EU wants to lift GSP+ concessions from SL over HR concerns

EU wants to lift GSP+ concessions from SL over HR concerns

EU wants to lift GSP+ concessions from SL over HR concerns

Written by Zulfick Farzan

11 Jun, 2021 | 9:26 am

COLOMBO (News 1st) The EU Parliament on Thursday (10) adopted a resolution calling on the EU Commission to consider a temporary withdrawal of Sri Lanka’s GSP+ status and the benefits

The resolution cited the Government’s persistent failure to adopt and enact human rights reform and repeal the Prevention of Terrorism Act (PTA) as reasons for the resolution.

The Resolution on Sri Lanka was adopted with 628 votes in favour, 15 against and 40 abstentions.

The EU Parliament expressed its deep concern about Sri Lanka’s alarming slide towards a recurrence of grave human rights violations, as described by the most recent UN report on the country.

Members reiterated their strong opposition to the continued application of the controversial Prevention of Terrorism Act (PTA), which grants the country’s police broad powers to search, arrest and detain civilian suspects.

It has led to consistent and well-founded allegations of torture, sexual abuse and forced confessions, added the EU Parliament.

The Resolution adopted by the EU Parliament expressed “grave concern” about arbitrary arrests and detention under the PTA without due process, including for civil society activists, lawyers, writers and poets such as Hejaaz Hizbullah and Ahnaf Jazeem.

The Resolution also noted with concern the detention of Shani Abeysekara, the former Director of the Criminal Investigation Department.

The EU Parliament urged “the Government of Sri Lanka (GoSL) to immediately give those detained a fair trial on valid charges and, if there are no charges, to release them unconditionally.”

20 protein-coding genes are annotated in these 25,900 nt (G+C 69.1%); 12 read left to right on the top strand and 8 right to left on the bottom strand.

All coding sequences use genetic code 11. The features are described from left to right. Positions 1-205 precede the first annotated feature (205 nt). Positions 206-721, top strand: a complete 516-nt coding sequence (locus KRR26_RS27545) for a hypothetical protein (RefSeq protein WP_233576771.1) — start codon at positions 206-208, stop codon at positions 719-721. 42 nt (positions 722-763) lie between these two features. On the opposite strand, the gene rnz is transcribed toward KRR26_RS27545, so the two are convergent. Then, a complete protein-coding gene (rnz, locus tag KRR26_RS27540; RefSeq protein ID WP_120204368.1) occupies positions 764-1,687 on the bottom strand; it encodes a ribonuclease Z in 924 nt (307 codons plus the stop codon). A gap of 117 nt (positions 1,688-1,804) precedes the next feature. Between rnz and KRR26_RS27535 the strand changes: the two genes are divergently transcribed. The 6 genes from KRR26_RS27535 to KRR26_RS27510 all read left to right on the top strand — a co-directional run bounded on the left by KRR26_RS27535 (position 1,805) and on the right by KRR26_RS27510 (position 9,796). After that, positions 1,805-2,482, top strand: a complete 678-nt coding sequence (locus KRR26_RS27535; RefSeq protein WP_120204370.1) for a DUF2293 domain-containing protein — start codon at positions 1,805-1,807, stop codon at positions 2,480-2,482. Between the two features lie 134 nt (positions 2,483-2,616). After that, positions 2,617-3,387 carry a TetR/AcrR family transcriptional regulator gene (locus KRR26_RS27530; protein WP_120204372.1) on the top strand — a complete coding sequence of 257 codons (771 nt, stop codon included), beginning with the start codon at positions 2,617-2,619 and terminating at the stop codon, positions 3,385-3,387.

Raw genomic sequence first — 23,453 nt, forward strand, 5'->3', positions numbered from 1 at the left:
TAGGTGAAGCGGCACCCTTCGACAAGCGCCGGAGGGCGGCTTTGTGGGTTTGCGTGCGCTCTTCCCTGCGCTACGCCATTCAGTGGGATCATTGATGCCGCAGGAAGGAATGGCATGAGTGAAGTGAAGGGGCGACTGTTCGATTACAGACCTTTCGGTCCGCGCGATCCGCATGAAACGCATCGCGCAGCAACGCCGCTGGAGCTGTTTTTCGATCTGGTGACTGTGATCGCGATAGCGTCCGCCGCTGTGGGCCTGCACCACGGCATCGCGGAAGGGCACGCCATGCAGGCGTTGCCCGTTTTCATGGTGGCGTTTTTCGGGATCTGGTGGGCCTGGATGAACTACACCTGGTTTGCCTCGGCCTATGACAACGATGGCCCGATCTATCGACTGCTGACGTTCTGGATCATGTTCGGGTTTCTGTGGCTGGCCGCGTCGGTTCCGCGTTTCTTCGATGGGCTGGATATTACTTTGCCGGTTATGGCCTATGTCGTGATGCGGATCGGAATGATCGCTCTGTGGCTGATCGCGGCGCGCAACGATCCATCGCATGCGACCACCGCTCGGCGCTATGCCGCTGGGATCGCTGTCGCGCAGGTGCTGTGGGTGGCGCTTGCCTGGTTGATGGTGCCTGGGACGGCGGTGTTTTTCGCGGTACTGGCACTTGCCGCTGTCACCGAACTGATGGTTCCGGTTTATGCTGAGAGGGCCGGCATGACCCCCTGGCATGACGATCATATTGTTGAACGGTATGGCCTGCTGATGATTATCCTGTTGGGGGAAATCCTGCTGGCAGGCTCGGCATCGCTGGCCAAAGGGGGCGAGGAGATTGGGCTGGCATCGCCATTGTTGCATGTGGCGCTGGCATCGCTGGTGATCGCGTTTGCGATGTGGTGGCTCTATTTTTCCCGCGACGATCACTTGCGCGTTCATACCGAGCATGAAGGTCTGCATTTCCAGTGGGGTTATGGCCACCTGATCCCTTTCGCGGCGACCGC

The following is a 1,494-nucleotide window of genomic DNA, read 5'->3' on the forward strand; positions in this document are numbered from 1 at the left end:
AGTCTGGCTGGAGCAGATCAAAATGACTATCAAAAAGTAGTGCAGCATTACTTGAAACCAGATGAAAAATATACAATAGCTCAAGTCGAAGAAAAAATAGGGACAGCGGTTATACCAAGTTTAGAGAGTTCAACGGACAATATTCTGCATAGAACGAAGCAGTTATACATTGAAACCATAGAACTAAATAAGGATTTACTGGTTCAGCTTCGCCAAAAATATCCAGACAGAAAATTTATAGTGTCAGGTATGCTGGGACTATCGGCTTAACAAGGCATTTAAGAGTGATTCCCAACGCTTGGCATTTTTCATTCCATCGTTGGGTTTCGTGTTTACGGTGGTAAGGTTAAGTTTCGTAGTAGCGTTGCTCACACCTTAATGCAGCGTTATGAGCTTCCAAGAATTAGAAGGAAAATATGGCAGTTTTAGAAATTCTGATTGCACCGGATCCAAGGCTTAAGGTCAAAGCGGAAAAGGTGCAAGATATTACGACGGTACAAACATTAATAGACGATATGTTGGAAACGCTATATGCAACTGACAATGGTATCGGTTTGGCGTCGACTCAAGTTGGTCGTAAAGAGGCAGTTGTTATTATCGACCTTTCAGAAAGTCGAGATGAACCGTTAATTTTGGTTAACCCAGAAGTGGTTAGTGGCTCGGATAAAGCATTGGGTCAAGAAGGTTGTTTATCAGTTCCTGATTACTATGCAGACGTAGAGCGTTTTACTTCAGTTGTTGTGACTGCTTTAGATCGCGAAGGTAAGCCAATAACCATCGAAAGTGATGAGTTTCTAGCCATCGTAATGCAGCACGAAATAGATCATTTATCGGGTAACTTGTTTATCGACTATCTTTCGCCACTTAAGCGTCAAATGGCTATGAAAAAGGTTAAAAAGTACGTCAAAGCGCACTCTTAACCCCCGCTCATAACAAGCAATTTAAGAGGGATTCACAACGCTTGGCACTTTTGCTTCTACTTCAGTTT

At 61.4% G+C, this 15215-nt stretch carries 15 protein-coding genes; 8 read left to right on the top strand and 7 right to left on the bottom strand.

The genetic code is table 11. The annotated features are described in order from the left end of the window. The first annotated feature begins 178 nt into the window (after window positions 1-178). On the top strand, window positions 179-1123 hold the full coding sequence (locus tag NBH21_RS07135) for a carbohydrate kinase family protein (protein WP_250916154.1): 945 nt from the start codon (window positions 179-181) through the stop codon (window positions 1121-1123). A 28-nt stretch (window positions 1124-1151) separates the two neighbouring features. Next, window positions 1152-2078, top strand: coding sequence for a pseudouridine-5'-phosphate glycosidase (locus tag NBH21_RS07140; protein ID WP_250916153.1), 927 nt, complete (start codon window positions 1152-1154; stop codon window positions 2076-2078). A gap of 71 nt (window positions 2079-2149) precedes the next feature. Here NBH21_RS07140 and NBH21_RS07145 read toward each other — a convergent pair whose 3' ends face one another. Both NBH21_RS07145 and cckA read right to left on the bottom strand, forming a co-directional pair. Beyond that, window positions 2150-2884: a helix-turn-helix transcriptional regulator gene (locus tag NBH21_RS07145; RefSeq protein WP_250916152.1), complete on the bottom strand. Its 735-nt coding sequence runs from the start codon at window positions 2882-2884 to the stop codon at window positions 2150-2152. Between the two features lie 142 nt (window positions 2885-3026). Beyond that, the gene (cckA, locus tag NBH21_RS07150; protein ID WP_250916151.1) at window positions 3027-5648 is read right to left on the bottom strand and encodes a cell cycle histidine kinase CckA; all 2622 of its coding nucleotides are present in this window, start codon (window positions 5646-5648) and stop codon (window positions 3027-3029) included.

Accordingly, by move of a resolution the EU Parliament called on the Sri Lankan authorities to fulfil their pledge to review and repeal the act and replace it with anti-terrorism legislation which follows international best practices.

Sri Lanka regained access to generous EU tariff preferences under the GSP+ on 19 May 2017, on the condition that it replace the PTA and effectively implements 27 international conventions, including on human rights.

MEPs are calling on the European Commission and the European External Action Service to use the GSP+ as leverage to push for progress on Sri Lanka’s human rights obligations.

They also want them to carefully assess whether there is sufficient reason, as a last resort, to initiate a procedure for the temporary withdrawal of Sri Lanka’s GSP+ status.

The resolution noted that the GSP+ scheme offers the incentive of better access to the EU market for the country’s exporters, in return for further progress in fully implementing those conventions.

One of Sri Lanka’s key commitments was to “fully align its counterterrorism legislation with international human rights conventions in order to secure a favourable trading relationship under the GSP+” the Resolution noted.

The Resolution stressed that the GSP+ scheme had offered Sri Lanka a significant economic boost, from which exports to the EU have increased to 2.3 billion euros, making the EU Sri Lanka’s second-largest export market.

Facts & Trade :

On 19 May 2017 the EU granted Sri Lanka better access to the EU for its exports.  It did so under the EU’s Generalised Scheme of Preferences Plus (GSP+).

These one-way trade preferences will consist of the full removal of duties on 66% of tariff lines, covering a wide array of products including textiles and fisheries.

GSP+ aims at supporting Sri Lanka’s economic development through more trade with the EU, as well as contributing to diversifying exports and attracting investment. GSP+ is granted on the condition of Sri Lanka’s commitment to ratify and effectively implement 27 international conventions on human rights, labour conditions, protection of the environment and good governance.

As is the case for all GSP+ countries, the removal of customs duties for Sri Lanka will be accompanied by rigorous monitoring of the country’s progress in implementing these conventions.

Being able to export more to the EU will help Sri Lanka’s economy develop and create more and better jobs for its people.

The EU is Sri Lanka’s second-largest trading partner after China and its second main export destination, absorbing 22.4% of Sri Lankan exports in 2020.

In 2020, Sri Lanka was the EU’s 69th largest trading partner in goods accounting for 0.1% of EU trade.

Sri Lanka’s exports to the EU are dominated by textiles and clothing, accounting for 52.3% of Sri Lanka’s total exports to the EU in 2020.

EU27 imports from Sri Lanka have been constantly increasing since 2016 reaching €2 083 million in 2020.

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